We examined 6 direct (i.e., based on tree ring counts) and 2 indirect (i.e., based on correlations between age and tree characteristics) methods to estimate the age of hollow trees. The errors associated with methods were compared by simulating rotten centres of different sizes (diameter: 5–82 cm) in tree ring cores from sound old oaks (Quercus robur) (diameter: 17–129 cm) collected from pastures in southeast Sweden. The lowest error (mean deviation: 15%) was obtained using tree ring data from the sampled hollow trees in combination with a function based on the growth pattern of sound trees. Indirect methods resulted in moderate errors (mean deviation was 23% and 26% for a function with bark crevice depth and with tree diameter, respectively). Because rotten centres often develop asymmetrically, we found it desirable to take a minimum of 2 cores from each hollow tree, from different cardinal directions. Trunks with a high probability of having a rotten centre could be identified before coring, as the width of the rotten centre increased with increasing bark crevice depth, with increasing size of any entrance hole, and with decreasing distance between the lowest entrance hole and the ground.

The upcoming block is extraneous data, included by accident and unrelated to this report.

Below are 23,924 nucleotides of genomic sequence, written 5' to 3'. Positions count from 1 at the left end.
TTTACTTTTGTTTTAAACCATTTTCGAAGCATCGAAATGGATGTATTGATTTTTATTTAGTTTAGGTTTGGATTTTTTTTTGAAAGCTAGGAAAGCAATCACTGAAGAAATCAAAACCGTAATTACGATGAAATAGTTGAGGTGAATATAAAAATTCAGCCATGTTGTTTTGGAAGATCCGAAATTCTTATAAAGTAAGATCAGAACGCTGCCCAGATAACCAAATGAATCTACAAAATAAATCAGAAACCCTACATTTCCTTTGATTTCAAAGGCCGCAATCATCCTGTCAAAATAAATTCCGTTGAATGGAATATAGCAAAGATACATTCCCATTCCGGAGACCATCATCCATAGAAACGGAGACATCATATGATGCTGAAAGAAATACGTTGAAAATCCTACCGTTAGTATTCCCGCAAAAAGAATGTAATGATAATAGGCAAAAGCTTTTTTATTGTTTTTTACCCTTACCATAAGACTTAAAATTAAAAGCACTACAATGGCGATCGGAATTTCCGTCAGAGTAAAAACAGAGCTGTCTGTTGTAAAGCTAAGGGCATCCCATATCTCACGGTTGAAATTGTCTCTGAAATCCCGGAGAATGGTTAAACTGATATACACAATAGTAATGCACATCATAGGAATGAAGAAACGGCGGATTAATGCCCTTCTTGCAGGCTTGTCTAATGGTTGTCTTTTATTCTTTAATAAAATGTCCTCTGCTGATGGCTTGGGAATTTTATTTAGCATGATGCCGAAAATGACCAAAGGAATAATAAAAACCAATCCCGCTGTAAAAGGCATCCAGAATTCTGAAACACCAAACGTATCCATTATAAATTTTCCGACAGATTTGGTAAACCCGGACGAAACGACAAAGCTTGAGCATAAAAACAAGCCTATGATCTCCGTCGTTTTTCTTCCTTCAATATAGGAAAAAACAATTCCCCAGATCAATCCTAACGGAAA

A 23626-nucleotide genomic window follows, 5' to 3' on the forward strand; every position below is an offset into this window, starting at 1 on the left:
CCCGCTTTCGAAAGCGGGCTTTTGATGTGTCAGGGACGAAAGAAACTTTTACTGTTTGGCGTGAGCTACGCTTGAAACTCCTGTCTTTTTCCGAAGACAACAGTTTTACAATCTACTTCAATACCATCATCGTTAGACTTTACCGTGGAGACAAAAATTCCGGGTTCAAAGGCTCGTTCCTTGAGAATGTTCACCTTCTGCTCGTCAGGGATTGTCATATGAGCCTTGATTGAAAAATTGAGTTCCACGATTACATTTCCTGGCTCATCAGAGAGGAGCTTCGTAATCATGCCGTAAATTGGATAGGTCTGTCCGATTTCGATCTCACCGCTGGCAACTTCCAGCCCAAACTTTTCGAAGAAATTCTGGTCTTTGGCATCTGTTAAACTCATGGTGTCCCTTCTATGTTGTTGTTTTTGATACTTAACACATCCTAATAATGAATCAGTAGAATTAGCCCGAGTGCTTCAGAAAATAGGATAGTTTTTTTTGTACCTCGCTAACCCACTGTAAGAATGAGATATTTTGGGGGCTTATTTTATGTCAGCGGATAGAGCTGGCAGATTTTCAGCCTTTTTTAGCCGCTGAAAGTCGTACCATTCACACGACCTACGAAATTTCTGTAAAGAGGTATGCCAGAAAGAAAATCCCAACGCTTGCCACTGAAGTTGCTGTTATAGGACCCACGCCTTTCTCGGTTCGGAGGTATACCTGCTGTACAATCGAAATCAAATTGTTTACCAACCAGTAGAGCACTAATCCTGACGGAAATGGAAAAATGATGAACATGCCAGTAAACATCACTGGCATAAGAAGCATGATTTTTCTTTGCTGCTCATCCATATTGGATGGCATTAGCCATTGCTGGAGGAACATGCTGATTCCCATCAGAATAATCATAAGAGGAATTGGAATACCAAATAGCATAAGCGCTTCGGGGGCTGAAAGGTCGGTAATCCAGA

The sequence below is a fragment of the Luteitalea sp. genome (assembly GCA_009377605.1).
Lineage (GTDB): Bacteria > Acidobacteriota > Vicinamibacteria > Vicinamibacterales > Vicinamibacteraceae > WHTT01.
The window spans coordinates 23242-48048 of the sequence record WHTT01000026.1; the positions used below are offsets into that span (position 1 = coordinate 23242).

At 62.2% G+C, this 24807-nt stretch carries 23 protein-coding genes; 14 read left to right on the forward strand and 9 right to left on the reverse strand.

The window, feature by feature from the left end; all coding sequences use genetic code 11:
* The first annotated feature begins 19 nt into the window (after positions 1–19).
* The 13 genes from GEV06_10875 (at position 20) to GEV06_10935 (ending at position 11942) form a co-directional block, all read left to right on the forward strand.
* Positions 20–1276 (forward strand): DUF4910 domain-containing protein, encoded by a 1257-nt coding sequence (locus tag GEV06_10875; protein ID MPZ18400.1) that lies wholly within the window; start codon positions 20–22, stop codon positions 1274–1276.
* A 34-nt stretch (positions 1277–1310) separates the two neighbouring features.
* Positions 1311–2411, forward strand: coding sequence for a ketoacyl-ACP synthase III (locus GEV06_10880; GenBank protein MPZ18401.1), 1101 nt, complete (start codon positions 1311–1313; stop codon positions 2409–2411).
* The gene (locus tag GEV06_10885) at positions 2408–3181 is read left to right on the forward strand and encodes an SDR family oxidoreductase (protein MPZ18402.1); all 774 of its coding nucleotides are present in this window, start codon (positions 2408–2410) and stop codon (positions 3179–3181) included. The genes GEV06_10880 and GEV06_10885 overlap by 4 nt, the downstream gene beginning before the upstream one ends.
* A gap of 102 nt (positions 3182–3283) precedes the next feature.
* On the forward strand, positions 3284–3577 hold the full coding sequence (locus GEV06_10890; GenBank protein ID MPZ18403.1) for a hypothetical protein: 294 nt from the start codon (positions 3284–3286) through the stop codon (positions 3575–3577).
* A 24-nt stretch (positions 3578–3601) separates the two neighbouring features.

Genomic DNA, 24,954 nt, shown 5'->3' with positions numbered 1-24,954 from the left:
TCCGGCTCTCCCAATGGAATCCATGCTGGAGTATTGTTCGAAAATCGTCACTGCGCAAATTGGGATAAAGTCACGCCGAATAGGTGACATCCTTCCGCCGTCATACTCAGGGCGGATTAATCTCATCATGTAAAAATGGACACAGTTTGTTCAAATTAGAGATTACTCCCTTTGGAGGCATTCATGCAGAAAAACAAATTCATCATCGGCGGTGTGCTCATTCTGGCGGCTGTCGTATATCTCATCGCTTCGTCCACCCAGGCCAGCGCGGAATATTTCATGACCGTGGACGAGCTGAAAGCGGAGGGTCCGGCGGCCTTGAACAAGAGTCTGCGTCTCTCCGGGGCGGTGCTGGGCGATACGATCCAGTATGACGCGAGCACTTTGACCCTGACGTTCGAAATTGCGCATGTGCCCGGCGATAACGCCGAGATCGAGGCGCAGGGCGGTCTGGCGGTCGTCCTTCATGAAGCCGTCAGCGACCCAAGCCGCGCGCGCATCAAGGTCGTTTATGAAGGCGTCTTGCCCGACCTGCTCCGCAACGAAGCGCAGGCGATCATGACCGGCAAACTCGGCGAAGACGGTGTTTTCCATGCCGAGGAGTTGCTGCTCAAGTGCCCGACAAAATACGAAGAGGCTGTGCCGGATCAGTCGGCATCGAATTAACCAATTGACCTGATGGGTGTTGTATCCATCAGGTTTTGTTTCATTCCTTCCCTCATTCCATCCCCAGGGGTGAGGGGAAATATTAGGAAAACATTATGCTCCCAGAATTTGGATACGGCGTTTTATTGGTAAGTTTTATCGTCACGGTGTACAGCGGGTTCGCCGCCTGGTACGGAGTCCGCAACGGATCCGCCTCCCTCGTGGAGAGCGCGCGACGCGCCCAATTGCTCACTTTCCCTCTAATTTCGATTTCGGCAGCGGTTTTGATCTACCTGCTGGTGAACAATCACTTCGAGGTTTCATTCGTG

Nomenclature : Lid, 1985.